Liked by 1 person

  7. thank you so, so much for writing this post – you expressed your thoughts and ideas in such an eloquent way. (even though you should not have had to write it at all) as a nB person, i can’t even imagine to feel what the Black community has been experiencing, and the fact that the BLM movement is being treated as a ‘trend’ is just disgusting. it’s awful that people are starting to support the movement only because they’re afraid of being canceled and that this awareness might soon go away once it stops trending.

    i completely agree with you that it’s critical to always support Black voices, and while it is so great that they are being uplifted now, the horrifying part is that it took death for that to happen. i really hope that everyone can make a true change year-round going forward (calling myself out here as well). this post is so powerful – again, thank you so much for writing this, Faith. ❤

    Liked by 1 person

  8. Emer from A Little Haze Book Blog recently mentioned to me that she’s even seen some comments that people ‘can’t wait’ until things are ‘back to normal’ & these sort of statements make me frustrated and so incredibly sad, in equal measures. What an insensitive thing to say when Black people don’t have this luxury because to go back to the way things were before means oppression, death, and having their voices silenced?

    Thank you for continuing to educate the book community – I only hope that everyone reading this post will be inspired to continue to advocate for Black voices today, tomorrow & forever. 💛💛💛

    Liked by 1 person

  9. Reading this post was so heartbreaking because you’re 100% right. It should not have taken so many murders of Black men and women to get people to pay attention and start amplifying Black voices. It has also been horrible to watch how some people and companies haven’t taken the time to denounce racism or share how they’ll be improving, and even worse to see people go one step further and actively share their racist beliefs.

    I really hope that the change and support that I’ve been seeing from most people is sustained throughout this year into the next and the next and the next. I hope that the changes people are making are lifelong, and not just performative, like you said. Thank you so much for sharing this post and discussing this matter so openly and thoughtfully. 💕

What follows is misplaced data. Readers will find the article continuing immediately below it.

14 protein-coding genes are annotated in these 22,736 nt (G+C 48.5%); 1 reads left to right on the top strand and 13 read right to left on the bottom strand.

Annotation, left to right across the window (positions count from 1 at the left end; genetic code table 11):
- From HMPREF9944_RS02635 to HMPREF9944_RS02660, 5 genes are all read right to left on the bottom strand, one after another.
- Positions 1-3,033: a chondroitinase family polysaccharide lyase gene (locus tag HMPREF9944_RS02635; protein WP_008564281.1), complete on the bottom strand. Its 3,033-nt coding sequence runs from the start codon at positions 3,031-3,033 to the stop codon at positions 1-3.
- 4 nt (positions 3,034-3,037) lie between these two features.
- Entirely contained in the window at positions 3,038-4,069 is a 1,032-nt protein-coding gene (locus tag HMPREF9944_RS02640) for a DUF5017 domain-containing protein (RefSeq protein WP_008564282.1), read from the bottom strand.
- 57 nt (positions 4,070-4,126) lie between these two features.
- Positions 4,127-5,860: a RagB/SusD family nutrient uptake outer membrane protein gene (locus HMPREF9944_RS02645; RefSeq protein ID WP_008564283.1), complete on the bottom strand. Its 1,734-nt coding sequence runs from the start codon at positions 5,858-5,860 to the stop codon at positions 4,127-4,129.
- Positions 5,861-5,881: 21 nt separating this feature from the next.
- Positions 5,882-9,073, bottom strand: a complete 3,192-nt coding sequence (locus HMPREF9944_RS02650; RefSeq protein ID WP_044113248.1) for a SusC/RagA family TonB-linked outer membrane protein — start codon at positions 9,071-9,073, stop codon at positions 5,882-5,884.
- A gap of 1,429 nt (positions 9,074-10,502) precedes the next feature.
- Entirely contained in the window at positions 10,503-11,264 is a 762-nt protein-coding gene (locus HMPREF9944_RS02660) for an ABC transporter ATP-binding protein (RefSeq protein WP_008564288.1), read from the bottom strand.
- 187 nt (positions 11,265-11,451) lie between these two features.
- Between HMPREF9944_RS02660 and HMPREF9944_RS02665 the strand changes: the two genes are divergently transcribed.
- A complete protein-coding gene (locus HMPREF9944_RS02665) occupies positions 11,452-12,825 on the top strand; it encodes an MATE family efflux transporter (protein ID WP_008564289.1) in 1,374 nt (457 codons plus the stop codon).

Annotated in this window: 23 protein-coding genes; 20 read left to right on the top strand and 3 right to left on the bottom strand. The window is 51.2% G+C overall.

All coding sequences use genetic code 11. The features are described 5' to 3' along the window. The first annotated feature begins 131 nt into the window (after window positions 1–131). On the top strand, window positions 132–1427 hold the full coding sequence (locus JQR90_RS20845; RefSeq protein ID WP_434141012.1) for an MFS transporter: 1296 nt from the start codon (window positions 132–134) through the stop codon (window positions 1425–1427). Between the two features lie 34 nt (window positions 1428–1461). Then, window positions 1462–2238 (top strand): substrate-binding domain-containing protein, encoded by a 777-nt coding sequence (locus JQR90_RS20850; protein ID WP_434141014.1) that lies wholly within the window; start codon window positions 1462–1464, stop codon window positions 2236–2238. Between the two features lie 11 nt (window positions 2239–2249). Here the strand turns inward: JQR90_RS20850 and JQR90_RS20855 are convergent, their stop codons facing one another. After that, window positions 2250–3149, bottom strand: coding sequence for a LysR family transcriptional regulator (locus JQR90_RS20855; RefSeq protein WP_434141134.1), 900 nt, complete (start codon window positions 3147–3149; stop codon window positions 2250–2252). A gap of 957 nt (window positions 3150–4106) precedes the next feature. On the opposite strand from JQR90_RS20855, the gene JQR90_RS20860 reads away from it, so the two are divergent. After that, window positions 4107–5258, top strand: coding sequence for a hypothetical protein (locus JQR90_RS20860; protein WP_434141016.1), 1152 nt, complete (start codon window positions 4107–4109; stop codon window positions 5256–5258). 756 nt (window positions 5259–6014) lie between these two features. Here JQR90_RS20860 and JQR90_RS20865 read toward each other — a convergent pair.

Liked by 1 person

  10. Thank you for writing such a powerful post Faith. I’ll definitely be more conscious in future of the organisations I support within the bookish community but you’re right to point out how wrong it is that horrific events are what it takes for people to sit up and listen to what black voices have been shouting all along. It’s concerning that the threat of short-term social media trend status hangs over Black Lives Matter, you’re completely right that the bookish community needs to keep working for lasting change to be a reality, rather than getting complacent. Thank you again for taking the time and effort to put this post together, it’s really something! ❤️📚 X x x

    Liked by 1 person

  11. Strong views that match the topic. I sense your frustration and channel mind through choices. See it starts from the point of creating anything for mass consumption. If you pay attention to the structure of most industries that can really put you out there, they ask for specific things up front. Genre identification is an example, locking you into what is there. We also have to bear in mind that the market that we are pandering to are only looking for itself and not really diversity. We know that there are people out there that long for what we want to see and produce but we can’t find them through established channels. The joke is that even black consumers have learnt the prevailing habits of the market, and are inaccessible to a certain extent because they only purchase sanitized works promoted by the biggest promoters. Once again anyone wishing to bring original content has to work twice, three times as hard to incorporate the known with the new. Thanks for your passion……

    Like